The 13th overall pick in 2017, Rogers’ pro career has gotten off to a slow start. The 6-foot-6 lefthander did not throw a professional inning in his draft year because of a forearm strain. After starting 2018 in extended spring training, Rogers made his pro debut in the South Atlantic League on May 22, more than 11 months after he was drafted. After such a long layoff, Rogers’ results have been unsurprisingly rocky, but he still struck out more than a batter per inning with a mid-90s fastball, sharp low-80s slider and upper-80s changeup.
9. Braxton Garrett, LHP
Low Class A Greensboro
Much like Trevor Rogers, Garrett was a high school lefthander whom the Marlins drafted in the first round (seventh overall in 2016) but did not pitch in his first year in the organization. Garrett had Tommy John surgery last June and is expected to miss the 2018 season. The Marlins hope Garrett’s low-90s fastball, potentially plus curveball and above-average control return to the form that made him such a highly regarded prospect entering the draft.
10. Jose Devers, SS
Low Class A Greensboro
Devers has done nothing but impress since coming over from the Yankees in the Giancarlo Stanton trade. He was considered a slight, glove-first shortstop when he signed in 2016, but Devers has proven that his hit tool might be more advanced than expected. Devers’ defense has proven legit as well, with some observers considering him a plus defender with a plus arm. Physically maturing and adding strength should be the biggest points of emphasis for Devers, who is already showing the prerequisite tools to man shortstop in the big leagues.
Baseball America Spring Training Prospect Report -- March 11, 2019
Blue Jays No. 2 prospect Bo Bichette is making plenty of noise, Jesus Luzardo continues to look the part, Cristian Pache's bat is impressing and more.
- RHP Pablo Lopez made 12 combined starts for Double-A and Triple-A before being called up on June 30. The extreme strike-thrower had not pitched about high Class A entering the season. Lopez isn’t overpowering, but his sinking, low-90s fastball and above-average slider and changeup play up because of his command.
- Part of the return for Yelich, RHP Jordan Yamamoto has impressed in his first season with the Marlins. He reached Double-A Jacksonville on July 4..
- Despite missing nearly two months early in the season with an oblique strain, 26-year-old RHP Jeff Brigham reached Double-A Jacksonville for the first time. He possesses a mid-to-upper-90s fastball and a low-80s slider that flashes plus, and he could see time in Miami this season if he can remain healthy for any prolonged amount of time.
- Outfielder Isael Soto has had bad luck with injuries in the past, missing most of 2015 with a torn meniscus in his left knee and then sitting out all of 2017 with a fractured foot suffered in spring training. Soto has been healthy for most of 2018, but the results just haven’t been there. After playing a combined 130 games at low Class A Greensboro in 2015 and 2016, Soto is back in the South Atlantic League in 2018, where he has struggled.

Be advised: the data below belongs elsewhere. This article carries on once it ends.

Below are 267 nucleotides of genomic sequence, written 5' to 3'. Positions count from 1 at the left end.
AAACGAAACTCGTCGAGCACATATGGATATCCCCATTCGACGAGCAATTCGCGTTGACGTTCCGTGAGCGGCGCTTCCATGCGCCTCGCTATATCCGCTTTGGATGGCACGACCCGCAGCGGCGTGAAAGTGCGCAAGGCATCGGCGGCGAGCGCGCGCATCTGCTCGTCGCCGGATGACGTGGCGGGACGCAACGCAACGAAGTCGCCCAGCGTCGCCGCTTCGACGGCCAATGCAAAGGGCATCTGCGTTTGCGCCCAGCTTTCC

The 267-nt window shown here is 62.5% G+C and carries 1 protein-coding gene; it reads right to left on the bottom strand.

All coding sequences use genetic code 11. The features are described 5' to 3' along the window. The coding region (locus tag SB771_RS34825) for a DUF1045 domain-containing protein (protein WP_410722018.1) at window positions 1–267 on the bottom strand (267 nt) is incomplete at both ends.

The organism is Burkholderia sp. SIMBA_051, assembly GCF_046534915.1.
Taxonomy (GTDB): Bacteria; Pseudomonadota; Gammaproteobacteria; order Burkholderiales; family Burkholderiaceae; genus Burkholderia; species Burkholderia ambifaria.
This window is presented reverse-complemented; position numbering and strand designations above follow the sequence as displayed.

- RHP Tyler Kolek has been on the disabled list since early April with what Marlins officials are describing as an ongoing shoulder injury. It’s been a tough career for Kolek, the No. 2 overall pick in 2014 who missed the entire 2016 season after having Tommy John surgery. Since returning from his elbow injury, the 6-foot-5 righthander has made just five appearances in which he walked or hit 17 of the 32 batters he faced in 3.2 innings.
- SS Christopher Torres, who came over from the Mariners as part of the Dee Gordon trade last offseason, played in just two games with short-season Batavia before being shut down on June 17 with a nagging ankle injury.
- RHP Matt Givin, a 20th-round pick in 2017, had Tommy John surgery in April and is expected to be out until mid-2019.
- After having Tommy John surgery in June 2017, RHP Jordan Holloway returned to the mound for his first rehab start in the Rookie-level Gulf Coast League on June 21. He faced just four batters and hasn’t returned to the mound since.
- The Marlins’ preseason No. 1 prospect, OF Lewis Brinson hit just .186/.232/.338 with 10 home runs and a 30.2 percent strikeout rate in the first half. He has struggled with his approach and making contact at the plate. There has been internal debate as to whether the Marlins should send the 24-year-old Brinson back to Triple-A, where he has played just 107 career games. He was placed on the disabled list on July 4 with right hip inflammation.
- After receiving a 25-game taste of the big leagues last September, Brian Anderson has played every day in 2018. A 2014 third-round pick out of Arkansas, he has received most of his starts in right field, with the remaining coming at third base. He hit .288/.363/.429 with eight home runs in the first half.
- RHP Trevor Richards made the first 13 starts of his major league career in 2018, including his big league debut on April 2 against the Red Sox. He recorded a 4.74 ERA with 57 strikeouts in 62.2 innings in the first half.